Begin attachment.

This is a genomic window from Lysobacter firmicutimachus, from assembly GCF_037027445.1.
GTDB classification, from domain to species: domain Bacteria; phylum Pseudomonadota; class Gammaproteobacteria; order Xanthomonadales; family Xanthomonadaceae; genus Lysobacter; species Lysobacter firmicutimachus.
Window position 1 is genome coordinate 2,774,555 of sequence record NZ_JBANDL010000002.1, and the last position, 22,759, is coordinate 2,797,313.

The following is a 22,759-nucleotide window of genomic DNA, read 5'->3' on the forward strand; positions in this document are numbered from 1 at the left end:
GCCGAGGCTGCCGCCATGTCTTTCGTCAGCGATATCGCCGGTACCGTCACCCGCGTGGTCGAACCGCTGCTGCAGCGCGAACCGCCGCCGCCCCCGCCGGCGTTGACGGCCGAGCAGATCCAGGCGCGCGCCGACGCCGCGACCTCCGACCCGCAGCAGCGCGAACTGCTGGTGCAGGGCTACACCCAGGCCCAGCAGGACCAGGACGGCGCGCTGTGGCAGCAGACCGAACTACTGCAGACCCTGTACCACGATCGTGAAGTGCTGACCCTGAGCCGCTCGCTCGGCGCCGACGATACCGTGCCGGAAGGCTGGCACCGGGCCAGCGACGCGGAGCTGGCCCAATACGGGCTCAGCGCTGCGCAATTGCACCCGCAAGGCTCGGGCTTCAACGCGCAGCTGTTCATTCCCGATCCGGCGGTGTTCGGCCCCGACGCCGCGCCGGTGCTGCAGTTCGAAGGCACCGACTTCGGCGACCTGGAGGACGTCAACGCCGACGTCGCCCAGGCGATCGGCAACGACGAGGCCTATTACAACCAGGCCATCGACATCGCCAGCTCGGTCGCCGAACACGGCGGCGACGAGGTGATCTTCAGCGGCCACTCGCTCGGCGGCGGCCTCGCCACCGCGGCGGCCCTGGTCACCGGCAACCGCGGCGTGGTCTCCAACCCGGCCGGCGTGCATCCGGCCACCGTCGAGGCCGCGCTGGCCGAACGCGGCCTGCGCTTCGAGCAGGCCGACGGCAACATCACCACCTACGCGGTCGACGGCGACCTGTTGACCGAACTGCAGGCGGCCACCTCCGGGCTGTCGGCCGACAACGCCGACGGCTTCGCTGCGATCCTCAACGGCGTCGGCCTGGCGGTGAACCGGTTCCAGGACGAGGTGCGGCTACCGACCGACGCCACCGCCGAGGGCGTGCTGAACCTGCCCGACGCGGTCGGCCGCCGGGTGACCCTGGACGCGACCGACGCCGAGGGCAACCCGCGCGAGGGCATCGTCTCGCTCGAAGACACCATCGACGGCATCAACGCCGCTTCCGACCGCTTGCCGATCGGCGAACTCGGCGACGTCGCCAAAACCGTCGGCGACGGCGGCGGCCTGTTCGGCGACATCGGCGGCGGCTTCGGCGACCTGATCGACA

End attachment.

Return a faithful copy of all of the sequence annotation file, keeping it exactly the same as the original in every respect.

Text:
This is a genomic window from Lysobacter firmicutimachus, from assembly GCF_037027445.1.
GTDB classification, from domain to species: domain Bacteria; phylum Pseudomonadota; class Gammaproteobacteria; order Xanthomonadales; family Xanthomonadaceae; genus Lysobacter; species Lysobacter firmicutimachus.
Window position 1 is genome coordinate 2,774,555 of sequence record NZ_JBANDL010000002.1, and the last position, 22,759, is coordinate 2,797,313.

The following is a 22,759-nucleotide window of genomic DNA, read 5'->3' on the forward strand; positions in this document are numbered from 1 at the left end:
GCCGAGGCTGCCGCCATGTCTTTCGTCAGCGATATCGCCGGTACCGTCACCCGCGTGGTCGAACCGCTGCTGCAGCGCGAACCGCCGCCGCCCCCGCCGGCGTTGACGGCCGAGCAGATCCAGGCGCGCGCCGACGCCGCGACCTCCGACCCGCAGCAGCGCGAACTGCTGGTGCAGGGCTACACCCAGGCCCAGCAGGACCAGGACGGCGCGCTGTGGCAGCAGACCGAACTACTGCAGACCCTGTACCACGATCGTGAAGTGCTGACCCTGAGCCGCTCGCTCGGCGCCGACGATACCGTGCCGGAAGGCTGGCACCGGGCCAGCGACGCGGAGCTGGCCCAATACGGGCTCAGCGCTGCGCAATTGCACCCGCAAGGCTCGGGCTTCAACGCGCAGCTGTTCATTCCCGATCCGGCGGTGTTCGGCCCCGACGCCGCGCCGGTGCTGCAGTTCGAAGGCACCGACTTCGGCGACCTGGAGGACGTCAACGCCGACGTCGCCCAGGCGATCGGCAACGACGAGGCCTATTACAACCAGGCCATCGACATCGCCAGCTCGGTCGCCGAACACGGCGGCGACGAGGTGATCTTCAGCGGCCACTCGCTCGGCGGCGGCCTCGCCACCGCGGCGGCCCTGGTCACCGGCAACCGCGGCGTGGTCTCCAACCCGGCCGGCGTGCATCCGGCCACCGTCGAGGCCGCGCTGGCCGAACGCGGCCTGCGCTTCGAGCAGGCCGACGGCAACATCACCACCTACGCGGTCGACGGCGACCTGTTGACCGAACTGCAGGCGGCCACCTCCGGGCTGTCGGCCGACAACGCCGACGGCTTCGCTGCGATCCTCAACGGCGTCGGCCTGGCGGTGAACCGGTTCCAGGACGAGGTGCGGCTACCGACCGACGCCACCGCCGAGGGCGTGCTGAACCTGCCCGACGCGGTCGGCCGCCGGGTGACCCTGGACGCGACCGACGCCGAGGGCAACCCGCGCGAGGGCATCGTCTCGCTCGAAGACACCATCGACGGCATCAACGCCGCTTCCGACCGCTTGCCGATCGGCGAACTCGGCGACGTCGCCAAAACCGTCGGCGACGGCGGCGGCCTGTTCGGCGACATCGGCGGCGGCTTCGGCGACCTGATCGACA